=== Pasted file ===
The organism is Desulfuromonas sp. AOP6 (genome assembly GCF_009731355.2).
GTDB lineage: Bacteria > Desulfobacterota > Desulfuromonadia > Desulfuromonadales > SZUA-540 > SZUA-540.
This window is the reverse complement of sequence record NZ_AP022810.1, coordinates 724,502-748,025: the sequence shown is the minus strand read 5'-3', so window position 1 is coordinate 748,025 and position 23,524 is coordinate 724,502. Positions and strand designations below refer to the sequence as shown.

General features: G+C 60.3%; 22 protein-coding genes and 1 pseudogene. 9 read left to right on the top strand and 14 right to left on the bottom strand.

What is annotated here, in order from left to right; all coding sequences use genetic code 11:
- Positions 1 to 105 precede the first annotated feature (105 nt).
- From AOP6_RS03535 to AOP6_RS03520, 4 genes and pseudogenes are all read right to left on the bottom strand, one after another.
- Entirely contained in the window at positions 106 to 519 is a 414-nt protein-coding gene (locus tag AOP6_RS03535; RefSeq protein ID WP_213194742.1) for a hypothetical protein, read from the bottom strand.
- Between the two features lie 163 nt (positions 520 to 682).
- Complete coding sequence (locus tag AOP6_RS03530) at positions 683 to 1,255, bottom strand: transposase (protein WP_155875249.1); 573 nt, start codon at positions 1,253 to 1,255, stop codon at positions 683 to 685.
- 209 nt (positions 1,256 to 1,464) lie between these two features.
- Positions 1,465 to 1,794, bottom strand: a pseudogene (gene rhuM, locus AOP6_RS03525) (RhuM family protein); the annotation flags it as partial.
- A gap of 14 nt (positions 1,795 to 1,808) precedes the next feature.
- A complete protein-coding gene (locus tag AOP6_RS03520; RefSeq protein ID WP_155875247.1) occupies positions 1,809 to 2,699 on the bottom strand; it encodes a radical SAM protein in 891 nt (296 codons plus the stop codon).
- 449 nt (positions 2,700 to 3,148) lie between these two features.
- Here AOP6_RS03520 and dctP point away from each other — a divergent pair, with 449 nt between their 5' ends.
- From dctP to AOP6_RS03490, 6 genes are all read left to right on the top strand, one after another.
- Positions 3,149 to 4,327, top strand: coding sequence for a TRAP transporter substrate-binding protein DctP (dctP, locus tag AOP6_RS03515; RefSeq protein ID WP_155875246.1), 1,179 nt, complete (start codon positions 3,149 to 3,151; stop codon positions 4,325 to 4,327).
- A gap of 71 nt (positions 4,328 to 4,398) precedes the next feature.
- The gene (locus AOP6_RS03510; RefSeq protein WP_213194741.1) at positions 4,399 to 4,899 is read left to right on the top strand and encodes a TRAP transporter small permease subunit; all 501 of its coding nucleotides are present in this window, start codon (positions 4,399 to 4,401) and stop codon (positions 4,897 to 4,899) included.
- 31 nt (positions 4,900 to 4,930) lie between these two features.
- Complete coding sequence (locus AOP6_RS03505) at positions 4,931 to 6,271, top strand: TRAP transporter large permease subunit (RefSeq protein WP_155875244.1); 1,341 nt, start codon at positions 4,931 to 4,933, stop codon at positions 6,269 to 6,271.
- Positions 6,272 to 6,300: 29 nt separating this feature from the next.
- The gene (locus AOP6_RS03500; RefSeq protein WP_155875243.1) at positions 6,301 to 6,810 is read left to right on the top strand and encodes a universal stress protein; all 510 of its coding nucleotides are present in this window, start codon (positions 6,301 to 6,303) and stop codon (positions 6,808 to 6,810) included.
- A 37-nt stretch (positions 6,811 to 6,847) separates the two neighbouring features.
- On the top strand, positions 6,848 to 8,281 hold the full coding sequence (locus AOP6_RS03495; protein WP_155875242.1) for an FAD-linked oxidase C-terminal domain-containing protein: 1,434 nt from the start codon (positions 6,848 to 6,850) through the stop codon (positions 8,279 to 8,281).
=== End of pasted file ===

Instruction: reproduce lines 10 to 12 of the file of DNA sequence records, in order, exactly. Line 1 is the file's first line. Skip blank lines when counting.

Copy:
- Complete coding sequence (locus tag AOP6_RS03530) at positions 683 to 1,255, bottom strand: transposase (protein WP_155875249.1); 573 nt, start codon at positions 1,253 to 1,255, stop codon at positions 683 to 685.
- 209 nt (positions 1,256 to 1,464) lie between these two features.
- Positions 1,465 to 1,794, bottom strand: a pseudogene (gene rhuM, locus AOP6_RS03525) (RhuM family protein); the annotation flags it as partial.